Baek-Il Get-together Saturday April, 30, 2006

23 04 2006

This saturday is Annabelle's 100th day of life.  Not so special by American standards, but by Korean standards, its definately a higher priority. 

 If you are in the area, please stop by and wish Annabelle a Happy 100th day. And have a bratwurst, too 🙂

 Article copied from: http://www.kisc.org/kti/issues/1999/1-2/koreana.html
In premodern Korea infant mortality was high because of a variety of diseases and other health problems that did not respond to herbal medicines. Newborn babies were treated with extra care in an effort to preserve their lives. This generally included taboos against visits by outsiders for the first 21 days of the baby's life, and not formally recognizing the new family member until it was fairly certain that the child was going to survive.

A long time ago it also became customary for families to wait until the 100th day to officially celebrate the birth of a new child with a baek Il (baek eel) or "100th Day Party," making this one of the most auspicious social events in Korean life. Relatives and close friends were invited to participate in the happy event. Baek il parties are still the custom in Korea, and continue to be one of the more important social events that take place regularly throughout the year. Many families, in fact, stage three baek il – one for the father's family, one for the mother's family, and another one for the father's school friends and work colleagues.

Baek il are marked by feasts that include a variety of special foods and drinks. Guests are expected to bring gifts. Families generally take platters of rice cakes and other specialities to their closer neighbors, who respond by bringing gifts for the infants. "100th Day Parties" are always occasions for taking numerous photographs that go into family albums. (In earlier times it was customary to take frontal pictures of baby boys in the nude as a public record of their maleness.) The second milestone in the life of a new baby is its first birthday. The first-year birthday party, or dol (dohl), represents the official "coming out" of the newest addition to Korean families. Families go all out to provide popular festive foods and make sure guests enjoy themselves. Children are usually dressed in traditional Korean attire (called Han bok, which means "Korean clothing") for this celebration. Their mothers, grandmothers, and sometimes other family members as well, may also dress in Han bok.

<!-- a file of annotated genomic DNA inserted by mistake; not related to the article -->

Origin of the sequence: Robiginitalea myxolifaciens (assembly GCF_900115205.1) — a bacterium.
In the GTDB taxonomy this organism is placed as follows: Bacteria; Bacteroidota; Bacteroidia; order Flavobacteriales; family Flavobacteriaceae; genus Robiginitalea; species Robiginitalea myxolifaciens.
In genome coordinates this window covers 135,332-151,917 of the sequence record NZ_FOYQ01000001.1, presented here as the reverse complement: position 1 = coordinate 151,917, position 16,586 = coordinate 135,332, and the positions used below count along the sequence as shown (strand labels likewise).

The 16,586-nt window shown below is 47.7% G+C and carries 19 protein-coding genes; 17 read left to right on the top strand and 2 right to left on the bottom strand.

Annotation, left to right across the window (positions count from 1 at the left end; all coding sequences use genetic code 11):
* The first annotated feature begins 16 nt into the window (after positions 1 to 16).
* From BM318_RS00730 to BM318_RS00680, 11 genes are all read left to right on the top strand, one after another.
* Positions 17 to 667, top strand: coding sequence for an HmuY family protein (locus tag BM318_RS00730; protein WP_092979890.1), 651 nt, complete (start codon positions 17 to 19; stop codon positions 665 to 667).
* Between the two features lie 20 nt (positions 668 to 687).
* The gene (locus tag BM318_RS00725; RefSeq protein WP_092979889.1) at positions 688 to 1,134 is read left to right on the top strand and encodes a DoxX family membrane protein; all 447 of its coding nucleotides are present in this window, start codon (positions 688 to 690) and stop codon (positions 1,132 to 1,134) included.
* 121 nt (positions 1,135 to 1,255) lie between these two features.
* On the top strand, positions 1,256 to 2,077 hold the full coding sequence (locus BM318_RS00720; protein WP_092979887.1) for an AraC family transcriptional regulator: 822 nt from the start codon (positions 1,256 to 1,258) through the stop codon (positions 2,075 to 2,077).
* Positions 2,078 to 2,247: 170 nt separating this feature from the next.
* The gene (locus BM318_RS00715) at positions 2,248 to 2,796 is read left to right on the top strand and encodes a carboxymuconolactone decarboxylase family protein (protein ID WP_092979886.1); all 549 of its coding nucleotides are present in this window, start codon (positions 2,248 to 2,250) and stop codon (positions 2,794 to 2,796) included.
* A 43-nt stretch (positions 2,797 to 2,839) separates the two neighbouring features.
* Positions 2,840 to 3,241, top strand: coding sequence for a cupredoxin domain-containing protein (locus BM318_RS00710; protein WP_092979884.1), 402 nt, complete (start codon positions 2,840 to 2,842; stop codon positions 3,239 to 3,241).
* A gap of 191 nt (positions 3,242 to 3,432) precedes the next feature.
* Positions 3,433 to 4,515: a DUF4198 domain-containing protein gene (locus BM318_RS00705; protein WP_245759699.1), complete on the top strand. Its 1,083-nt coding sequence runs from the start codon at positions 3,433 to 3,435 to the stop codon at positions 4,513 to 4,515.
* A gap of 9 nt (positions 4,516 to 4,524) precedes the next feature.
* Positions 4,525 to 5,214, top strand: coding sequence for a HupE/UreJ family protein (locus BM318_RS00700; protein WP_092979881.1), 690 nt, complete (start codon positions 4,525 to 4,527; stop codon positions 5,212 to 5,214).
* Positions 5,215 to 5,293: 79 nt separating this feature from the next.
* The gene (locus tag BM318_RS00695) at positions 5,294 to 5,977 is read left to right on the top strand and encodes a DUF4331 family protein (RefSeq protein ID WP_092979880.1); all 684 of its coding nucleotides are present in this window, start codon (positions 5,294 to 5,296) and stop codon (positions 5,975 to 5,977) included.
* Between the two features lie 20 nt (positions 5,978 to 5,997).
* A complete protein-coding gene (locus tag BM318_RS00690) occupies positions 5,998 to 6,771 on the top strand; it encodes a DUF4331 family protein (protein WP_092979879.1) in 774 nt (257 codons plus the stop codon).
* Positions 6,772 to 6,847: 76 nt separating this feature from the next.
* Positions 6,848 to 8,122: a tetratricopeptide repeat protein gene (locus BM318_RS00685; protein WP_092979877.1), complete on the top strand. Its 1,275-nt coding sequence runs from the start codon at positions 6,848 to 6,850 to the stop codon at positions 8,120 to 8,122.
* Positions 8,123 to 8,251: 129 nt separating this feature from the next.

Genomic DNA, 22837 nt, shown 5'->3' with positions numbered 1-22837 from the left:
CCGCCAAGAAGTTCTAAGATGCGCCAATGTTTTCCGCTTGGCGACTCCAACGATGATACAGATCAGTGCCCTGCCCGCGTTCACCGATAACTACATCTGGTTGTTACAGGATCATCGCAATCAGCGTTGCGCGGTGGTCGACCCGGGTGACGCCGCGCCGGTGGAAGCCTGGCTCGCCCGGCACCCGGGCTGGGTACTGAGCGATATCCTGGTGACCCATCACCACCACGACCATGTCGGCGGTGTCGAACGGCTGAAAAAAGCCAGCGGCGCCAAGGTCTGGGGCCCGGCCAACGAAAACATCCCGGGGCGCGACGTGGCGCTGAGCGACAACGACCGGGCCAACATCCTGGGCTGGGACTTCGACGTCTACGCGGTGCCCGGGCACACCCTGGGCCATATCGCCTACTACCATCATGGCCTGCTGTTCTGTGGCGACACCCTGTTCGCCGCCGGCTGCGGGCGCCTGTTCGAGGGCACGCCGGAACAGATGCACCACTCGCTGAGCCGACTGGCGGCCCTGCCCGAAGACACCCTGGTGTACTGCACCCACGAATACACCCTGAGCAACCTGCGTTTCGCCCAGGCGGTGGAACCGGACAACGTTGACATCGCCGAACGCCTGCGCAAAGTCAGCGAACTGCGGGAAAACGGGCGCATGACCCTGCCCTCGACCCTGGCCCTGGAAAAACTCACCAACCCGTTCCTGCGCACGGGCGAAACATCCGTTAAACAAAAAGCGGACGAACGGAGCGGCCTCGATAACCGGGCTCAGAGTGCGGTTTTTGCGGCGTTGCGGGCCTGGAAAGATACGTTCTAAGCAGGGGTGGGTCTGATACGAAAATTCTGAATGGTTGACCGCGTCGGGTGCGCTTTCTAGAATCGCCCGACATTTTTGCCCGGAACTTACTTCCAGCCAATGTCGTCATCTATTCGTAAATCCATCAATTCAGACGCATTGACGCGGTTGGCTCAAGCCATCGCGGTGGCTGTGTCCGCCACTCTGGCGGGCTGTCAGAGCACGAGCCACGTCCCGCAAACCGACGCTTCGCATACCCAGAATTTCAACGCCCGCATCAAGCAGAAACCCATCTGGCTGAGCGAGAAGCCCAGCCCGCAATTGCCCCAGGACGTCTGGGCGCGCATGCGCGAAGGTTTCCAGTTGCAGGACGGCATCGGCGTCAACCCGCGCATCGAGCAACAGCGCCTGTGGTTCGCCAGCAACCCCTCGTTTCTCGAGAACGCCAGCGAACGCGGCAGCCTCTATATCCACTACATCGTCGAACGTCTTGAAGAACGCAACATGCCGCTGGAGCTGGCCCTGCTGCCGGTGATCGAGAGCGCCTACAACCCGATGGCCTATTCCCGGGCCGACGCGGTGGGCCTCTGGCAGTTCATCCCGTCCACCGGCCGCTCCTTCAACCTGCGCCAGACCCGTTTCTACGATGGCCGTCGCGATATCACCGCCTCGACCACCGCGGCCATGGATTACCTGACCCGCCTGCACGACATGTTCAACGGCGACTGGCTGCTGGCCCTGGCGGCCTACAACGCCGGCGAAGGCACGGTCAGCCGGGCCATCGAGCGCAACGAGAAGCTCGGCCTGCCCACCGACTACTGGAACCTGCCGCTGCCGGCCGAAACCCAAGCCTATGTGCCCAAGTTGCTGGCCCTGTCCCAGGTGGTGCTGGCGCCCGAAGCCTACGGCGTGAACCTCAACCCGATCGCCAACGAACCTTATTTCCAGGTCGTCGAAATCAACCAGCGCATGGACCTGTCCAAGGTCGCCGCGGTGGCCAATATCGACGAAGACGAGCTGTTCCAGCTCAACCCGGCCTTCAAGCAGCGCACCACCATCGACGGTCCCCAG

A special "floor table," piled high with traditional festive foods in colorful dishes, is set up for the child and the mother (who feeds the child and makes sure it doesn't knock things off of the table). One of the key events of dol parties is to place money, a pen, a piece of thread, and a book on a table in front of the birthday child to see which one it will pick up first as a way of predicting its future. According to old beliefs, what the child picks up first is an omen of its future. The money relates to wealth, the pen to writing, the book to scholarship, and the thread to a long life. Not surprisingly, most parents hope their child will go for the money. Relatives and friends who are invited to dol parties are expected to bring gifts. Among the most prized and most common gifts are gold rings (which in the past were an important hedge against a variety of disasters), clothing and toys.

On the 100th day after a child's first birthday celebration it is customary for families to make offerings of rice and seaweed soup to Samshin Halmoni (Sahm-sheen Hahl-mohn-ee), the "Grandmother Spirit," in recognition of the role that grandmothers have traditionally played in child-raising in Korea. The family, relatives and friends then celebrate by eating such traditional good-luck foods as red bean cakes and steamed rice cakes. On this occasion, male children are dressed in modernized traditional clothing and headgear that indicates they are unmarried. Female children wear traditional clothing and cosmetics.

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4 responses

23 04 2006
Joe

How many Baek il’s will you be planning, and which should I plan on attending? It’s interesting to see other cultures’ tradions being kept alive, and this one always made me think that Koreans know how to party, and don’t waste any time doin’ it. Of course the mexicans can always give them a run for their money.

25 04 2006
casademora

This should be the last one. We just had Eliana’s 2nd birthday party, so it seems like we have these things all the time.

1 05 2006
casademora

Thanks to those who were able to make it this weekend!

12 01 2007
Dermacia

Hey guys, this message board software this website runs on, is it something i can buy for my own website or is it propriatary?

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